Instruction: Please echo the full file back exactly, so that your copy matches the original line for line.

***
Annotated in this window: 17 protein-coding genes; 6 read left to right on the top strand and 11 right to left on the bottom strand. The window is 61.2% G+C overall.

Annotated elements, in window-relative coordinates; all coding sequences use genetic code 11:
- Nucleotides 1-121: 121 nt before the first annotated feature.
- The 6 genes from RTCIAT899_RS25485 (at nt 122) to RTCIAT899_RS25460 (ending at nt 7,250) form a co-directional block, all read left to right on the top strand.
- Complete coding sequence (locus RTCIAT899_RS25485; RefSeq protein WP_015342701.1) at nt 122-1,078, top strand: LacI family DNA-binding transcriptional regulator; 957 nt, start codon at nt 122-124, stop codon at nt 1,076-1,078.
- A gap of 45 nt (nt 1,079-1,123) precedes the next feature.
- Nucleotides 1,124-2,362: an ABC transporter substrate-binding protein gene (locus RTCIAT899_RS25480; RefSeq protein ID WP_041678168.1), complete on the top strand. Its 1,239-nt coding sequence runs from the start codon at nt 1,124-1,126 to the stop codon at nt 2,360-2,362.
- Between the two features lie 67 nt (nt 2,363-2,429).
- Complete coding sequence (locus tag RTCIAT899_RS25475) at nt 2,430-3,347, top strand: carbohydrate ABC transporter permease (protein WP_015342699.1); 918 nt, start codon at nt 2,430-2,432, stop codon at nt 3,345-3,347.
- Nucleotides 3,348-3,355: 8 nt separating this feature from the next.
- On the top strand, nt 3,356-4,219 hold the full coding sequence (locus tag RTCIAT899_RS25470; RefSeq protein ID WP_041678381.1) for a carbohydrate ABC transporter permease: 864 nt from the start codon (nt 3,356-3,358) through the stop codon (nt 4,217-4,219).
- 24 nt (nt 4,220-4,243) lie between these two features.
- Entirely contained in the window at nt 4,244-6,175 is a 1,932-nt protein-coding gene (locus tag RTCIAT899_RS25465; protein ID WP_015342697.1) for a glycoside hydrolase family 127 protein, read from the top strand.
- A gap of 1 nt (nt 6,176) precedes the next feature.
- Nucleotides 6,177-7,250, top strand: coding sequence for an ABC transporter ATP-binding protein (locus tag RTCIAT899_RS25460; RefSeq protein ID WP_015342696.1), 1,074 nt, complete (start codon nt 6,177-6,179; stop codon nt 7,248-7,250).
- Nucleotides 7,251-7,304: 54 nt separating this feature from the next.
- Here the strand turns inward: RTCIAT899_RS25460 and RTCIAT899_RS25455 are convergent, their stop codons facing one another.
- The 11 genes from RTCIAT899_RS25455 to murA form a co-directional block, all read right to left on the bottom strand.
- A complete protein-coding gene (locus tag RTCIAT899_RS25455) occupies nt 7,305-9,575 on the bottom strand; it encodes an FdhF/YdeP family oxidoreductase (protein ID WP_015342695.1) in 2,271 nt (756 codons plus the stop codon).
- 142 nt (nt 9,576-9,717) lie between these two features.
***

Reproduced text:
Annotated in this window: 17 protein-coding genes; 6 read left to right on the top strand and 11 right to left on the bottom strand. The window is 61.2% G+C overall.

Annotated elements, in window-relative coordinates; all coding sequences use genetic code 11:
- Nucleotides 1-121: 121 nt before the first annotated feature.
- The 6 genes from RTCIAT899_RS25485 (at nt 122) to RTCIAT899_RS25460 (ending at nt 7,250) form a co-directional block, all read left to right on the top strand.
- Complete coding sequence (locus RTCIAT899_RS25485; RefSeq protein WP_015342701.1) at nt 122-1,078, top strand: LacI family DNA-binding transcriptional regulator; 957 nt, start codon at nt 122-124, stop codon at nt 1,076-1,078.
- A gap of 45 nt (nt 1,079-1,123) precedes the next feature.
- Nucleotides 1,124-2,362: an ABC transporter substrate-binding protein gene (locus RTCIAT899_RS25480; RefSeq protein ID WP_041678168.1), complete on the top strand. Its 1,239-nt coding sequence runs from the start codon at nt 1,124-1,126 to the stop codon at nt 2,360-2,362.
- Between the two features lie 67 nt (nt 2,363-2,429).
- Complete coding sequence (locus tag RTCIAT899_RS25475) at nt 2,430-3,347, top strand: carbohydrate ABC transporter permease (protein WP_015342699.1); 918 nt, start codon at nt 2,430-2,432, stop codon at nt 3,345-3,347.
- Nucleotides 3,348-3,355: 8 nt separating this feature from the next.
- On the top strand, nt 3,356-4,219 hold the full coding sequence (locus tag RTCIAT899_RS25470; RefSeq protein ID WP_041678381.1) for a carbohydrate ABC transporter permease: 864 nt from the start codon (nt 3,356-3,358) through the stop codon (nt 4,217-4,219).
- 24 nt (nt 4,220-4,243) lie between these two features.
- Entirely contained in the window at nt 4,244-6,175 is a 1,932-nt protein-coding gene (locus tag RTCIAT899_RS25465; protein ID WP_015342697.1) for a glycoside hydrolase family 127 protein, read from the top strand.
- A gap of 1 nt (nt 6,176) precedes the next feature.
- Nucleotides 6,177-7,250, top strand: coding sequence for an ABC transporter ATP-binding protein (locus tag RTCIAT899_RS25460; RefSeq protein ID WP_015342696.1), 1,074 nt, complete (start codon nt 6,177-6,179; stop codon nt 7,248-7,250).
- Nucleotides 7,251-7,304: 54 nt separating this feature from the next.
- Here the strand turns inward: RTCIAT899_RS25460 and RTCIAT899_RS25455 are convergent, their stop codons facing one another.
- The 11 genes from RTCIAT899_RS25455 to murA form a co-directional block, all read right to left on the bottom strand.
- A complete protein-coding gene (locus tag RTCIAT899_RS25455) occupies nt 7,305-9,575 on the bottom strand; it encodes an FdhF/YdeP family oxidoreductase (protein ID WP_015342695.1) in 2,271 nt (756 codons plus the stop codon).
- 142 nt (nt 9,576-9,717) lie between these two features.